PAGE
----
Accident and emergency (A&E) was the most common single specialty studied with 19 articles, followed by psychiatry/psychology, neurology, and acute stroke. There were 15 studies that included more than one specialty, sometimes with a mix of primary and secondary care. Most specialties, however, were represented in 2 or fewer papers. These are shown in Table 4.

    The timeline of published articles shows that there was significant interest in the potential of teleconsultations in the early 2000s, but this reduced significantly from 2003 until 2017 when publication numbers began to rise again. This is shown in Table 5.

    Table 3. Summary of article types.
    View this table
    Table 4. Publications by specialty.
    View this table
    Table 5. Number of publications by year
    View this table

    What Outcome Measures Have Been Assessed in UK-Based Studies?

    There are five main outcomes that were identified. These are (1) technical feasibility; (2) user acceptability; (3) clinical effectiveness; (4) economic assessment; and (5) logistical and operational considerations. Each section will provide an overview of the article types and a narrative summary of the findings of these studies.

    Technical Feasibility

    Technical feasibility relates to practical issues with using the technology used for teleconsultations, for example, where a study reports difficulties with the audiovisual link. We identified 18 articles, which reported aspects related to technical feasibility of which there were 8 pilots [14,32,37,39,43,56,82,86], 2 case reports/series [17,36], 1 descriptive study [46], 1 RCT [61], 2 systematic reviews [73,75], 2 nonsystematic reviews [54,67], 1 mixed method study [105], and 1 study protocol [38].

    In total, 11 studies, including both systematic reviews, reported acceptable quality and reliability of the teleconsultation link. In total, 3 studies reported problems with audio or video quality, and this tended to follow the perceived importance of that deficiency. For instance, one study reported that the image quality of a video link was so poor such that 46% of dermatologists felt the diagnostic accuracy would be adversely affected [14]. In another, among peritoneal dialysis patients, poor image quality affected its utility in assessing Tenckhoff catheter sites [61]. A teletherapy study found that sound lag affected the flow of therapy at times, although it concluded that this was not prohibitive to continuing the session [43].

    In a study designed to assess the feasibility of a dedicated teleconsultation link in a police college, the authors reported significant reliability issues, where only half of the intended patients were able to be seen by teleconsultation due to unspecified technological failures [86]. A more recent study, using commercial Web-based video calling technology, found that technical issues were minor but often prohibitive to proceeding with the consultation if not rectified. Workarounds by the clinician rectified these; loss of sound on two occasions was overcome by using a telephone for audio, and lack of video was found to be due to the patient forgetting to turn on the Web camera [105].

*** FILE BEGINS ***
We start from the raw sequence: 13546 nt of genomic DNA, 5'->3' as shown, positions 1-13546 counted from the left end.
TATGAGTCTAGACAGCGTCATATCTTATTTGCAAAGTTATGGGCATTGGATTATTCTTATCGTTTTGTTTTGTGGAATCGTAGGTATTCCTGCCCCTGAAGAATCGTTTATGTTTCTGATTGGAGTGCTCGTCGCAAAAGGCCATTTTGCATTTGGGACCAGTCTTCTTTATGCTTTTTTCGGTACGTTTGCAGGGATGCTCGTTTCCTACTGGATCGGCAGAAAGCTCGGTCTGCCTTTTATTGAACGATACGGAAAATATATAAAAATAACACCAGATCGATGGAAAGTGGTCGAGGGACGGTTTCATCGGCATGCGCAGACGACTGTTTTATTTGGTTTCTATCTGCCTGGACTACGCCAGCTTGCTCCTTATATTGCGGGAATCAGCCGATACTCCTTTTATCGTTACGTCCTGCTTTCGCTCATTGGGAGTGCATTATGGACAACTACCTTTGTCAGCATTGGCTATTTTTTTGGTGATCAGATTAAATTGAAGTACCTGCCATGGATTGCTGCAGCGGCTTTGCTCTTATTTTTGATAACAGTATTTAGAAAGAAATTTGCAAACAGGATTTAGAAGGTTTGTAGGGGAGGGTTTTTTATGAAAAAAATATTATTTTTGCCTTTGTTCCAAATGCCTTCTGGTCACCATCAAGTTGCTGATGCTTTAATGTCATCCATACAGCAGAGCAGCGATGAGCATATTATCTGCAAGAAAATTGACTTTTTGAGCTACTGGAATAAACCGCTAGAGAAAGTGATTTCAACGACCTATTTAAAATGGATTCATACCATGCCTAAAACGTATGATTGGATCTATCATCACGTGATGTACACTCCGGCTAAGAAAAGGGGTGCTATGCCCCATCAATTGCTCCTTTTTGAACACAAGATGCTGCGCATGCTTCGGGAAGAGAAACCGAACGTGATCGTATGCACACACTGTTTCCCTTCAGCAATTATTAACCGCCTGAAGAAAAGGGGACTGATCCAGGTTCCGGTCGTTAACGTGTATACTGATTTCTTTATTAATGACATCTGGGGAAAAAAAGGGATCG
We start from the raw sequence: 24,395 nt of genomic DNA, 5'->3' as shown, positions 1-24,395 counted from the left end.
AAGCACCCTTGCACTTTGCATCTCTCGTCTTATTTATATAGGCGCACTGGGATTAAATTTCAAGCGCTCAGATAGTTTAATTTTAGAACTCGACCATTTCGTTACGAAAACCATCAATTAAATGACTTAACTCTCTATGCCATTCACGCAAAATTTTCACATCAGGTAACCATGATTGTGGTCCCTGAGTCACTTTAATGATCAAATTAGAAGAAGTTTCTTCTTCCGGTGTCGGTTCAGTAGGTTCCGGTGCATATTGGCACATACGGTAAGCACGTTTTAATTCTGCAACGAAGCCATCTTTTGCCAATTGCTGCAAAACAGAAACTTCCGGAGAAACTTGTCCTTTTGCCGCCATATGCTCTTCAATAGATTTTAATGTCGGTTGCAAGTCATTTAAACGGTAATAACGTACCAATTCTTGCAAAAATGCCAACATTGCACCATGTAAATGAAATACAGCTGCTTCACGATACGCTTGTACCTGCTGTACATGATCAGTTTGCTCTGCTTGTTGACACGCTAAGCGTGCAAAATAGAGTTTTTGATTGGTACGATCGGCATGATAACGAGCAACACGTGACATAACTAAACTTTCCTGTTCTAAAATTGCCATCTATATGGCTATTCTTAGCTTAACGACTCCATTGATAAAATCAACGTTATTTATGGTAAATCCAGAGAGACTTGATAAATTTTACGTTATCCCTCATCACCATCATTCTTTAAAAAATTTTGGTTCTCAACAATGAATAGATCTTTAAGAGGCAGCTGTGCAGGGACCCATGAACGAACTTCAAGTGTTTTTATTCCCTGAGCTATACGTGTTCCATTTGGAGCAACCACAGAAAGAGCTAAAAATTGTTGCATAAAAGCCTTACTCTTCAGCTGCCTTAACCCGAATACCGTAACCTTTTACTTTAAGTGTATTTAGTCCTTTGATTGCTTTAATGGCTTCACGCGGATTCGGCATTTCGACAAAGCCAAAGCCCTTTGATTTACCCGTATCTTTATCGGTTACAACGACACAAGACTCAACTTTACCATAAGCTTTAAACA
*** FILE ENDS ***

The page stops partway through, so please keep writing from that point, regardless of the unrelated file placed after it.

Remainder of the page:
User Satisfaction and Experience

    Satisfaction and user experience with teleconsultations was reported in 43 articles of which there were 17 pilots [9,14-16,23,39,43,45,50,52,56,70,77,81,85,97,108], 11 qualitative studies [33,51,57,76,89,93,98,100,101,107,109], 4 RCTs [21,40,59,61], 2 mixed method studies [102,105], 3 trial protocols [38,68,106], 2 case-control studies [42,69], 1 cohort [18], 1 systematic review [31], 1 nonsystematic review [54], and 1 descriptive study [47].

    Satisfaction was assessed using feedback questionnaires in 23 articles, including 3 RCTs. Of these, 19 reported high levels of satisfaction with the medium. In 2 RCTs, satisfaction in the teleconsultation arm was actually greater than the face-to-face group [21,59], whereas another found no difference [40]. By contrast, only 1 small RCT found that patients were less satisfied with teleconsultations due to poor image and audio quality [61]. One pilot found that, while patients were satisfied, health care staff were uncomfortable with it; citing that they felt more on show to senior colleagues and families than would be normal in a face-to-face appointment [70].